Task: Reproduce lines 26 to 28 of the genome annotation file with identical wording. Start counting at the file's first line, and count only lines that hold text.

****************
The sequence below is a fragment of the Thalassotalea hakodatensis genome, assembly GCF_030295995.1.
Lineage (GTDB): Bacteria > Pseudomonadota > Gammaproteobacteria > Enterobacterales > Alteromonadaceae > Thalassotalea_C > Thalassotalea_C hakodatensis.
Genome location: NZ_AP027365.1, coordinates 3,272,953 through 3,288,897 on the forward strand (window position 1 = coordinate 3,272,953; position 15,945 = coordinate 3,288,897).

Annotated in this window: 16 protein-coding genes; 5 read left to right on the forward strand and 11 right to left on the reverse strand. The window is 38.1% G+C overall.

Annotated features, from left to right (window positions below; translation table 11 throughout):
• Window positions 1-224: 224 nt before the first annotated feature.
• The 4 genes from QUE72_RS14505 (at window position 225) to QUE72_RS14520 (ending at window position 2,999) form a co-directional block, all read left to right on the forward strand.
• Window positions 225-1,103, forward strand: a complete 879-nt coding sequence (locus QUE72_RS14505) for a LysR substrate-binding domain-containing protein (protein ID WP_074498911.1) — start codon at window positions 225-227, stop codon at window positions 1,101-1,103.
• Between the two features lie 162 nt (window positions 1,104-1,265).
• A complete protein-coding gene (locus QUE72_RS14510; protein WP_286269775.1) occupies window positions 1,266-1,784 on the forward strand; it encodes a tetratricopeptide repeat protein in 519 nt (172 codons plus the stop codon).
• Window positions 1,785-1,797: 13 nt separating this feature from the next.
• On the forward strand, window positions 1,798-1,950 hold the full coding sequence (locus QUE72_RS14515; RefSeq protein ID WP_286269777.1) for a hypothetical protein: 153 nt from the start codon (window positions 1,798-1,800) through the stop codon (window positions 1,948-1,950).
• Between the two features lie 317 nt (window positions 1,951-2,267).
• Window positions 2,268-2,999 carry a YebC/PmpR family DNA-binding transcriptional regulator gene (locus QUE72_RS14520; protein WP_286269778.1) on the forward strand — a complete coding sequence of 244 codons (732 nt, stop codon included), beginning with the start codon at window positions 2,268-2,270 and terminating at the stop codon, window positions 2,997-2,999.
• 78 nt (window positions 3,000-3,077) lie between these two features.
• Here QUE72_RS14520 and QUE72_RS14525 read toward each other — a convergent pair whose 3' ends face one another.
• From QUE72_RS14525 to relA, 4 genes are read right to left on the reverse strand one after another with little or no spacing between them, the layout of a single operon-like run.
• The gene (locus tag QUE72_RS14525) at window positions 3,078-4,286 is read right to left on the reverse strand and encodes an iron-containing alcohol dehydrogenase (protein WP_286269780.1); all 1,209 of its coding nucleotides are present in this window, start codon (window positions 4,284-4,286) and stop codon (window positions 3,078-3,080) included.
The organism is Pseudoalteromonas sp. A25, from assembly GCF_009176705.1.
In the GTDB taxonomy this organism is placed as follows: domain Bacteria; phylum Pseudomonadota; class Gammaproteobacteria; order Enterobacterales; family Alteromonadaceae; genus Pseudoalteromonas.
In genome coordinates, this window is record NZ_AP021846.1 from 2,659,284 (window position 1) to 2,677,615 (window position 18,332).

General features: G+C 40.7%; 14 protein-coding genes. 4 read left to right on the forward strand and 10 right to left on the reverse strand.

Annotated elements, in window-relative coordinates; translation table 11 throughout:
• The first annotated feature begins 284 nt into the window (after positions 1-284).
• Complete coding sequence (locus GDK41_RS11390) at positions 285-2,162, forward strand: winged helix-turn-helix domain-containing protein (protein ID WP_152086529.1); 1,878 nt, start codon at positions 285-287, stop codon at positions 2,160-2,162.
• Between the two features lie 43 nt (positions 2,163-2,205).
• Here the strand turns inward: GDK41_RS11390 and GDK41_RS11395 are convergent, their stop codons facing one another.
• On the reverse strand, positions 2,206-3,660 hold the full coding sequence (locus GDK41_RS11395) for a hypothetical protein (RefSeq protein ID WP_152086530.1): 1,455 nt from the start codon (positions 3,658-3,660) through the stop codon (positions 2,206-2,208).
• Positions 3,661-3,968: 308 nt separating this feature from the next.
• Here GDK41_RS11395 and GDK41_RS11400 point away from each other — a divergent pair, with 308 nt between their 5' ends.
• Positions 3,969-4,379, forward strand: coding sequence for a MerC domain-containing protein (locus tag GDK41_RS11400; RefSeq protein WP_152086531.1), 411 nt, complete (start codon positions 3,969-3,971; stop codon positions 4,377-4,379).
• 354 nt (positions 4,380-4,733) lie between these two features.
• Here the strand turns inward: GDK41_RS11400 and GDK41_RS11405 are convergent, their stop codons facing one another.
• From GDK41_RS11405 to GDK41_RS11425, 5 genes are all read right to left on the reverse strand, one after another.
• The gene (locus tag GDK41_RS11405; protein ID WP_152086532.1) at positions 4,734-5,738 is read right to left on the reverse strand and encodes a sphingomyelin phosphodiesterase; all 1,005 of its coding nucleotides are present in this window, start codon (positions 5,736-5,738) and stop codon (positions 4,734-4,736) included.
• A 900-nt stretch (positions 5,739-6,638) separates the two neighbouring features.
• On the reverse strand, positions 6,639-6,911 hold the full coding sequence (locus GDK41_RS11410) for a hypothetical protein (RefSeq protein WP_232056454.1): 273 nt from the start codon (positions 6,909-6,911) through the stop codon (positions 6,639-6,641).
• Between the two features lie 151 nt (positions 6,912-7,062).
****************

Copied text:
• Between the two features lie 43 nt (positions 2,163-2,205).
• Here the strand turns inward: GDK41_RS11390 and GDK41_RS11395 are convergent, their stop codons facing one another.
• On the reverse strand, positions 2,206-3,660 hold the full coding sequence (locus GDK41_RS11395) for a hypothetical protein (RefSeq protein ID WP_152086530.1): 1,455 nt from the start codon (positions 3,658-3,660) through the stop codon (positions 2,206-2,208).